User Tools

Site Tools


biomedin215

BIOMEDIN 215 DATA DRIVEN MEDICINE

The widespread adoption of electronic health records (EHRs) has created a new source of “bigdata”—namely, the record of routine clinical practice—as a by-product of care. Can we use this data to save lives and promote wellbeing?

Upon completing this course, you should be able to:

  1. differentiate between and give examples of categories of research questions and the study designs used to address them.
  2. describe common healthcare data sources and their relative advantages and limitations.
  3. extract and transform various kinds of clinical data to create analysis-ready datasets.
  4. design and execute a statistical analysis of a clinical dataset to answer a research question.
  5. apply your knowledge to evaluate and criticize published clinical informatics research.

The overall goal of this course is to prepare you to discover meaningful clinical knowledge using healthcare data. In addition, the practical skills you will learn in this class will be applicable to any task involving data manipulation and analysis.

The course will use real, de-identified, large size patient datasets for home work projects associated with the course.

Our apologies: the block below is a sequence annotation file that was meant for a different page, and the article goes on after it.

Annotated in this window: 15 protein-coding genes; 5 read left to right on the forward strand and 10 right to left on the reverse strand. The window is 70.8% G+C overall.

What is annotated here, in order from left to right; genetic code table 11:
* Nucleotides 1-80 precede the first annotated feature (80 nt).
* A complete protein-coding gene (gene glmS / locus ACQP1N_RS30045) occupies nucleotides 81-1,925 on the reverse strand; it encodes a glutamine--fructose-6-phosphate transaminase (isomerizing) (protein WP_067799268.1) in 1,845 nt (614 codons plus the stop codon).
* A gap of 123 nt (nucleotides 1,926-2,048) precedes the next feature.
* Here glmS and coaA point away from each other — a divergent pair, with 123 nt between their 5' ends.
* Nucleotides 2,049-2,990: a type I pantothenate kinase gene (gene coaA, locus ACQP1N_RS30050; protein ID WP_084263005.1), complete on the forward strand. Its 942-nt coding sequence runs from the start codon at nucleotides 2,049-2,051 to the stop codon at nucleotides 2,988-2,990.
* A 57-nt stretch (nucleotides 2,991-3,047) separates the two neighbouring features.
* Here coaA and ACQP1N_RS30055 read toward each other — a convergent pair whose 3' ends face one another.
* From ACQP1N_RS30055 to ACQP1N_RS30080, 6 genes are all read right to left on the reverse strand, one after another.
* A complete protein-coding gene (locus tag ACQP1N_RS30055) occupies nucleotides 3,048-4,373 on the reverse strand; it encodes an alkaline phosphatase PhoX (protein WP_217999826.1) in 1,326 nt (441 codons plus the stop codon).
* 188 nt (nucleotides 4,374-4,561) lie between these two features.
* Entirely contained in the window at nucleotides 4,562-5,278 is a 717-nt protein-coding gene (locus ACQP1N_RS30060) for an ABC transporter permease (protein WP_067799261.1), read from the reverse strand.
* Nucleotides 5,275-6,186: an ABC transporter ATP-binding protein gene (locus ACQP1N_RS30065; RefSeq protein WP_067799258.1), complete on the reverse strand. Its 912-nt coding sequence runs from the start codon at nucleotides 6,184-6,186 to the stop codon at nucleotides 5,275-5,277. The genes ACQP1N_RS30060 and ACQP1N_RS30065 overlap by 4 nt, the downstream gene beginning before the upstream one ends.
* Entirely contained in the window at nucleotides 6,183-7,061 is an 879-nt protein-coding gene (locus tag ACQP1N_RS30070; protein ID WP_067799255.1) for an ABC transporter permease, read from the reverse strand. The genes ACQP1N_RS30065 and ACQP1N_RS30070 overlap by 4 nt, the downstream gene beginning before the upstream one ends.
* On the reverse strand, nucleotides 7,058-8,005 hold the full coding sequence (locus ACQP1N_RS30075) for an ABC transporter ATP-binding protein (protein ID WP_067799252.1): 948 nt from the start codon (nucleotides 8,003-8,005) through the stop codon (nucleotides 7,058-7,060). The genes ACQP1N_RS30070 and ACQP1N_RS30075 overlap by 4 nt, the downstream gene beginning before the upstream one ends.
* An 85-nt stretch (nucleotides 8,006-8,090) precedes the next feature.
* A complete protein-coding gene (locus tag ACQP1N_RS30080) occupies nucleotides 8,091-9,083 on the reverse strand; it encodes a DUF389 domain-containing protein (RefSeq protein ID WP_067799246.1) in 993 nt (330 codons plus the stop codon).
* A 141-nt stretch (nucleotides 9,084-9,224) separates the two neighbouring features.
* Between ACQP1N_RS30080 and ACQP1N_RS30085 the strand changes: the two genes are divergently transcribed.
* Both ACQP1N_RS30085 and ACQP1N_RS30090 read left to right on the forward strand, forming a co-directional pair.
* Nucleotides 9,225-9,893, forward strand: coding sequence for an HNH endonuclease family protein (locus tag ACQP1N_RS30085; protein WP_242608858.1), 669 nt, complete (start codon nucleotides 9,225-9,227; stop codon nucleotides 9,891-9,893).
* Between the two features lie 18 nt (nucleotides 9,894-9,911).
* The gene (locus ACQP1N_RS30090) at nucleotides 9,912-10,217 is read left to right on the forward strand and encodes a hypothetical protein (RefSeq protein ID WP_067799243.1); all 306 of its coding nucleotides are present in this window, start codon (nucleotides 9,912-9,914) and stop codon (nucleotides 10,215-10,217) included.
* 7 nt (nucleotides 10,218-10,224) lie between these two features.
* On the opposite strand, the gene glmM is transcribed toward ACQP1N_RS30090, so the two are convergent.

This course is also offered in a two credit version (BIOMEDIN 225) which meets at the same time and requires completing two home work assignments, journal club, and the in-class writing assignment.

Prerequisites: CS 106A; familiarity with statistics (STATS 60 or equivalent) and biology.
Highly recommended: STATS 216.
Recommended: CS 145 or CS 246, CS 229, STATS 305 or HRP 258.

Schedule and Syllabus

Schedule: TUE, THU 1:30 PM - 2:50 PM
Lectures: Gates B3 (Fall 2017). Lectures are recorded
Videos: https://mvideox.stanford.edu/Course/777 (posted about two hours after the class ends)
Discussion Sections: Some Wednesdays 12 - 1 PM, in MSOB room 275 (see class announcements)
Office hours: Fridays 11:00 AM - 12:30 PM, in MSOB X237
Syllabus: 2017 Syllabus
Course materials: Go to https://canvas.stanford.edu/ and join BIOMEDIN 215

TAs: Alejandro Schuler (aschuler AT stanford.edu), Stephen Pfohl (spfohl AT stanford.edu), Craig Smail (csmail AT stanford.edu)

If nothing shows up in the space below, reload the page

biomedin215.txt · Last modified: 2017/09/21 10:24 by nigam